Step Four: Testing Your Apps on the New Store
Before finalizing the transfer, the last step you need to perform is to test your current applications. If you have a developer on staff, they likely have access to the partner dashboard to do this.
If they do, have them log in and use the following process:
- Click “apps” in your partner dashboard and select your app
- Select “more actions” and “test on development store”
- Select the development store that matches your 2.0 theme.
- Click on “install app”
You must use the Billing API to test a payment app (like a checkout app). To ensure your developer doesn’t bill your store, be sure to change all the app’s charge requests to “test”: null.
All new Shopify apps are block-based; integration with any designs should be simple. However, you should always test your payment system whenever installing and using any payment-based apps.
Step Five: Converting Your Templates and Moving Them Manually (Developer Tips)
After running through some tests and making sure everything works, you can begin the migration process. The manual process starts here, so you might want to hire help if code intimidates you.
You will need to disable the live storefront during this phase. This temporary disablement is where the announcement on social media matters, as you’ll need to unpublish to get started. Otherwise, people might think your store is closed. Also, install the Shopify CLI before you begin; you will need it to get started.
Start by looking up the “section” templates found in the product.liquid file under “/templates.” You will either need to add the code to an existing section above your schema tags or create a temp section file to store the code.
After, you can create a JSON template file (what 2.0 uses) called product.json. This guide will provide you with info on what code you need to write for the template file. You will need to reference the new location you placed the section code in your new template file.
You can test your theme by typing “shopify theme serve.” After doing this, you can move on and insert your references under the “type” property. You will need to do this for all sections in your theme, but this process should enable you to use a migrated theme fully.
Check out Shopify’s dev page for more details on this process.
Benefits of the Shopify 2.0 Update
Despite the somewhat complex process needed to move things over, the overall package is a fantastic upgrade. Below, we will let you know about the benefits of this new release.
Benefit #1: Developers Pay 0$ To Shopify for First $1 of Sales
Much of the massive opportunities that Shopify Unite’s update brings to the table comes back to developer bonuses. Whether you are developing apps or themes, Shopify’s revenue cut is reduced to 0% until you make $1 million.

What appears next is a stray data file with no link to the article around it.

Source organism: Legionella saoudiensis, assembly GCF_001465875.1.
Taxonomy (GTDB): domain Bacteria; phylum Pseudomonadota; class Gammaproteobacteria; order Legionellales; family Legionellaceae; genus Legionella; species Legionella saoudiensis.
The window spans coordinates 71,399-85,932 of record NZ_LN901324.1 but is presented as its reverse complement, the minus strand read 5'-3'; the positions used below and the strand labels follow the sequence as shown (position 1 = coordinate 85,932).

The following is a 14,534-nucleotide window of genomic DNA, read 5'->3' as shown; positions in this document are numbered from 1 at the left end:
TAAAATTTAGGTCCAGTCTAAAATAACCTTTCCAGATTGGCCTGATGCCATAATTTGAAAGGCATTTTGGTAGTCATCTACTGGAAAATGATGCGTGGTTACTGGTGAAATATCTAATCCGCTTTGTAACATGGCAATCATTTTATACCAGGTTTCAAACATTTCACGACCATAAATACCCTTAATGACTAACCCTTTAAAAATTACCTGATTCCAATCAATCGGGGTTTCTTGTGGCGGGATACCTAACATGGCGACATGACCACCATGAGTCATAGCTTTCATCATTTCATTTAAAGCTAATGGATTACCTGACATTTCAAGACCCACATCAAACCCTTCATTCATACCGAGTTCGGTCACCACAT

There are tremendous opportunities for developers on Shopify now. However, those who have already made $1 million are also receiving a reduced revenue share to Shopify of 15% (down from %20).
The developer-centric focus primarily benefits smaller developers. However, $1 million is a lot of money to be made on Shopify. So regardless, it is an excellent deal.
Benefit #2: Faster Loading Times for Store Pages
Google has placed a high emphasis on page loading speed. While it might not affect all Shopify stores, the increase in speed might save some in the rankings.
Shopify Unite boasts page loading speeds that are 35% faster across the board. This feature will reduce bounce rate if page speed is an issue for your site.
Benefit #3: A Better Checkout Experience
Shopify is improving the payout experience for both sellers and buyers. They are doing this through two methods with the latest update:
- Offering more payment methods
- Providing a “buy now pay later” option
Having more payment methods will come from the Shopify checkout app extensions. Typically, these are limited to sending personalized messages and different shipping methods.
The latest update will eventually allow for the following:
- Customizable content and UI for your checkout screens
- The ability to capture additional information (such as with personalized items) during checkout
- Better control over custom discounts
- Buyer information validation (confirming the information is correct before processing)
The second option comes from allowing US-based sellers to use Shop Pay Installments. This feature has no impact on the credit scores of your shoppers and will enable them to split their payments into four chunks.
This new installment option is with Affirm, a large-scale provider of split payments. You must pass an eligibility check before you can use Affirm.
Benefit #4: Personalized App Recommendations
Given the increasing size of the Shopify App Store, it is becoming increasingly difficult to find the app to improve your customer’s online store experience.
With updates to the builder tools, the app store has also taken a complete change. This improvement goes beyond having apps offer block content. Instead, it involves a more competent recommendation system.
The pre-2.0 era contained a lot of apps, but the new store is showing marked improvements.
Conclusion – Is The Shopify Online Store 2.0 Update Worth It?
As a Shopify seller, it is tempting for you to remain with the former theme. It’s already established, you know how to use it, and you already have your block of content set up for your store.
While Shopify is still providing ample support for legacy stores, there will be a time that support is no longer available. Besides, several exciting features come with the latest update.
The transfer process might be a pain if you own a large store. However, Shopify newbies will find getting a new theme and setting up pretty easy. In either case, moving your store over has more than a few benefits.
We hope this article helps you understand the Shopify Online Store 2.0 update.
Thanks for reading.